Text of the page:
Resident has heated exchange with county over Henderson mill revaluation
A heated discussion of Grand County’s decision to change the tax valuation process for Henderson Mill and Mine, which included potential legal threats, ended inconclusively Tuesday as county officials continued to defend the action as legal and valid. Local citizen Peter Ralph maintained his belief, however, that the commissioners acted inappropriately.
Ralph addressed the Grand County Board of Commissioners during its regular meeting Tuesday to highlight his concerns and complaints regarding the county’s decision to allow Henderson Mill and Mine to change the complex’s tax valuation process as it relates to the production of molybdenum.
Henderson Mill and Mine pays taxes in three separate broad categories: real property and personal property taxes, similar to all other for-profit businesses, and taxes on the production of molybdenum. In 2017, Henderson paid a little over $2.5 million in taxes to Grand County in all categories combined.
Production based taxes are common for businesses that specialize in resource extraction with businesses such as sand and gravel pits also paying taxes based on production figures. Production based taxes rely on an averaging system to determine a given business’ tax bill. The averaging can be based off of one-, three-, five- or 10-year production averages.
In 2016, the county board approved a request from Henderson to change the averaging time period from a five-year average to a three-year average. The resulting change lowered Henderson’s total tax bill in 2017 and 2018 from what Henderson would have paid had the averaging change not been approved.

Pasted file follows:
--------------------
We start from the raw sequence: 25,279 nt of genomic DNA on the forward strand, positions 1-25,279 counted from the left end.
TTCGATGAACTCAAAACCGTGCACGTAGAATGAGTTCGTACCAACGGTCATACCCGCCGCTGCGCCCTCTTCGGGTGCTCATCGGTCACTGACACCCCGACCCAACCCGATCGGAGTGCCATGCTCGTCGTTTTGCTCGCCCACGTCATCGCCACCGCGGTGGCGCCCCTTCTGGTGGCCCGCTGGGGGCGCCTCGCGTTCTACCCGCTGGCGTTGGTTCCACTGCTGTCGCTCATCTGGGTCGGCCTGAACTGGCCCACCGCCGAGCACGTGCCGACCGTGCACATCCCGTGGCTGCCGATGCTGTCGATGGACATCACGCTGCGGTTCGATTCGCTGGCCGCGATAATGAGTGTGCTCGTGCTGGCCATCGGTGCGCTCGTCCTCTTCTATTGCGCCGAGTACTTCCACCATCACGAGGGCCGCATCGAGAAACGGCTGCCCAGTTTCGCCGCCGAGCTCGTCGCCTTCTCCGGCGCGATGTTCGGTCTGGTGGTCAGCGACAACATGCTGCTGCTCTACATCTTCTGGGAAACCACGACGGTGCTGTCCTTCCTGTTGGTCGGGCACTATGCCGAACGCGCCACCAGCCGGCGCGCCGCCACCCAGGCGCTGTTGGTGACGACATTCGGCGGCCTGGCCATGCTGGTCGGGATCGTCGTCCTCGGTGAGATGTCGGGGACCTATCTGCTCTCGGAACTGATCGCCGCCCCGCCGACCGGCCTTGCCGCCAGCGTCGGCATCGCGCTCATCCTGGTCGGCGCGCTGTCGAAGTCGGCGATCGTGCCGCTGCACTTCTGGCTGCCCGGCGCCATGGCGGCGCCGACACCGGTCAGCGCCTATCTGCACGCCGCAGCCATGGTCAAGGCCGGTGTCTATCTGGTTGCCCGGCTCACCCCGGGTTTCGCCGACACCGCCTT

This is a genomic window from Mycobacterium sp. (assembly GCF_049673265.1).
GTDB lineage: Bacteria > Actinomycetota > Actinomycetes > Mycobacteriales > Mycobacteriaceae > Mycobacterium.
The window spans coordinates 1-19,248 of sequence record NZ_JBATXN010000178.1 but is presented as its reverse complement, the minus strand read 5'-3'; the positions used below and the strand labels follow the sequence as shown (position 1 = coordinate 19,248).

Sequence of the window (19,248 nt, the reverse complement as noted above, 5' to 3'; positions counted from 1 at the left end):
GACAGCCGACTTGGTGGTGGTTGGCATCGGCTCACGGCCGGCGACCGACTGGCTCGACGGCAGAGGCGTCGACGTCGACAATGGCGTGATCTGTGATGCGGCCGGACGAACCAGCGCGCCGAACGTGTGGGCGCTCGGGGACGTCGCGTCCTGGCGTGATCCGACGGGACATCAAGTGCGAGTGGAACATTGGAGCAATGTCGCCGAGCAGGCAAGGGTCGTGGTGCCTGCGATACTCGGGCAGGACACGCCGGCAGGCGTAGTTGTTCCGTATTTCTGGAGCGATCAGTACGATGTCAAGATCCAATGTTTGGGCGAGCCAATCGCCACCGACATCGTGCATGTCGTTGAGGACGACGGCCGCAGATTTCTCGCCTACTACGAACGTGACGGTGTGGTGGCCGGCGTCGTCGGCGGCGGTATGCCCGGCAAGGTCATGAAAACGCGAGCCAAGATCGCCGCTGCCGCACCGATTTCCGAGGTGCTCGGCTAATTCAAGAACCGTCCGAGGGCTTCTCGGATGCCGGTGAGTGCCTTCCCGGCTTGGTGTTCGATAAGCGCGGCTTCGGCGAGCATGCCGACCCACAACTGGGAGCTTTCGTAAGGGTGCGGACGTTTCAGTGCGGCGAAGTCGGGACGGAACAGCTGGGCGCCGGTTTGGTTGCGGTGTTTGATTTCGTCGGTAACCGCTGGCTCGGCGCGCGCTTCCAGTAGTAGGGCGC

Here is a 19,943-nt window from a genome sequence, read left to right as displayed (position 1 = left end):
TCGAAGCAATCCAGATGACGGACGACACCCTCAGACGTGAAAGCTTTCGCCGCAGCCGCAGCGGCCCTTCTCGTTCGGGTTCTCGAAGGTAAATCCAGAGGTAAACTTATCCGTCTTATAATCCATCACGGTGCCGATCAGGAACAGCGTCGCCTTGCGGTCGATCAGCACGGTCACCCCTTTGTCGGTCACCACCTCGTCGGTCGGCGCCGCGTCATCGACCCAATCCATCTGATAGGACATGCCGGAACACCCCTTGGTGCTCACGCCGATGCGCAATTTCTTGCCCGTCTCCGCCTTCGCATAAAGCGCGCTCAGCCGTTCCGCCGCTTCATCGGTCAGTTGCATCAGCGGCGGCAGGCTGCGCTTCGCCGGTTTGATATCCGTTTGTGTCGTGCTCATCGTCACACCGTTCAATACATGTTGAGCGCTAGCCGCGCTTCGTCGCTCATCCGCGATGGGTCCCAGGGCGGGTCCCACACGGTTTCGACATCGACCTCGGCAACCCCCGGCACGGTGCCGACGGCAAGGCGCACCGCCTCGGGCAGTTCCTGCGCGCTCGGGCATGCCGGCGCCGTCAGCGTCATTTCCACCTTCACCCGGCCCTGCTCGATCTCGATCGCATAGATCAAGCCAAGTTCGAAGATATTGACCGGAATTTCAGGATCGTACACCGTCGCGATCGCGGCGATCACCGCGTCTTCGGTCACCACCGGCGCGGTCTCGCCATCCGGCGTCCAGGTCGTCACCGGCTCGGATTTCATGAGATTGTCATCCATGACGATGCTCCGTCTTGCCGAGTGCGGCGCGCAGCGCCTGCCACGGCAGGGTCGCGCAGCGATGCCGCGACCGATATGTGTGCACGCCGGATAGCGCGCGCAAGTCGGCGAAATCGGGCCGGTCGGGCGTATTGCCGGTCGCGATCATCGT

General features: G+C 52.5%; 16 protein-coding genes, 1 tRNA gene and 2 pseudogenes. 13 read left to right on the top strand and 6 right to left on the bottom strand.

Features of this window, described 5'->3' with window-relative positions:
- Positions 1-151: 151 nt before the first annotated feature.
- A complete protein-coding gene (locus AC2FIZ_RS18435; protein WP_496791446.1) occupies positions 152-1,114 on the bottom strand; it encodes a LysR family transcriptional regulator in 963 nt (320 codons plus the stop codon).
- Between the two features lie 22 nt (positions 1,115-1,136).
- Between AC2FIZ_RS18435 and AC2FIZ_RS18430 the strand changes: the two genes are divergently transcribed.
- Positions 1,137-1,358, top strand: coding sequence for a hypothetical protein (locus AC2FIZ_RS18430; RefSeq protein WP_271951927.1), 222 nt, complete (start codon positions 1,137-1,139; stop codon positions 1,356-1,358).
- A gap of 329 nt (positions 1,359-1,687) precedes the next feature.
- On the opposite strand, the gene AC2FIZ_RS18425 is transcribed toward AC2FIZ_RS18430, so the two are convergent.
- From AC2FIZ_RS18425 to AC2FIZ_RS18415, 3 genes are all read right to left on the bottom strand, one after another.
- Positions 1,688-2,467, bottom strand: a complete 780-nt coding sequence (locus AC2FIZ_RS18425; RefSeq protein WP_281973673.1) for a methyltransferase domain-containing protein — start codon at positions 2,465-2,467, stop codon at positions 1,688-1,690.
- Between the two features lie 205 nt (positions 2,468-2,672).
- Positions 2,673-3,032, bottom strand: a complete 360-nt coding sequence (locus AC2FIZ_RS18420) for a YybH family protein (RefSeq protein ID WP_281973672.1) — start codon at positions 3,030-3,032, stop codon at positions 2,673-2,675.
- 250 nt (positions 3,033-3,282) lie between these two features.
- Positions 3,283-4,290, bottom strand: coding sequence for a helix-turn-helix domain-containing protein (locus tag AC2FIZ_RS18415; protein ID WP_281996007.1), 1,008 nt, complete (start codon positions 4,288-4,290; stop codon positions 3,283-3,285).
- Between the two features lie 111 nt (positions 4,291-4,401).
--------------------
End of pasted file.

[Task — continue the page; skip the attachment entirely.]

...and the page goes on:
Had the change not been approved, Grand County would have received an additional $594,034 in tax revenue from Henderson in 2017 and an additional $424,922 in 2018, according to figures provided by County Assessor Tom Weydert.
Ralph, who expressed vehement opposition to the change in valuation back in 2016, alleged Tuesday that the board took illegal actions both in agreeing to the revaluation and the process that led to its approval. Ralph specifically highlighted his belief that the board violated the Colorado Open Records Act as well as Colorado’s Sunshine Laws regarding open and public meetings.
The nearly two-hour long discussion between Ralph, the county and its newly appointed county attorney, Robert Franek, involved a tense series of back-and-forth debates, challenges and objections as Ralph made statements the commissioners contended were inaccurate or baseless.
Franek defended the board’s action in 2016 as valid and legal.
“I don’t think the county has done anything illegal in this entire situation and I will defend them to the end (in court),” he told Ralph.
As the discussion drew to a close, Ralph expressed his continued belief that the county is in the wrong as it relates to the Henderson revaluation process.
“You have given me very little choice,” Ralph said. “Basically you are telling me to go and take legal action. You know I can’t afford that.”
The meeting closed with Franek telling Ralph he believed the discussion was over.
“I am very disappointed,” Ralph commented as he gathered his belonging and left the commissioner’s chambers.
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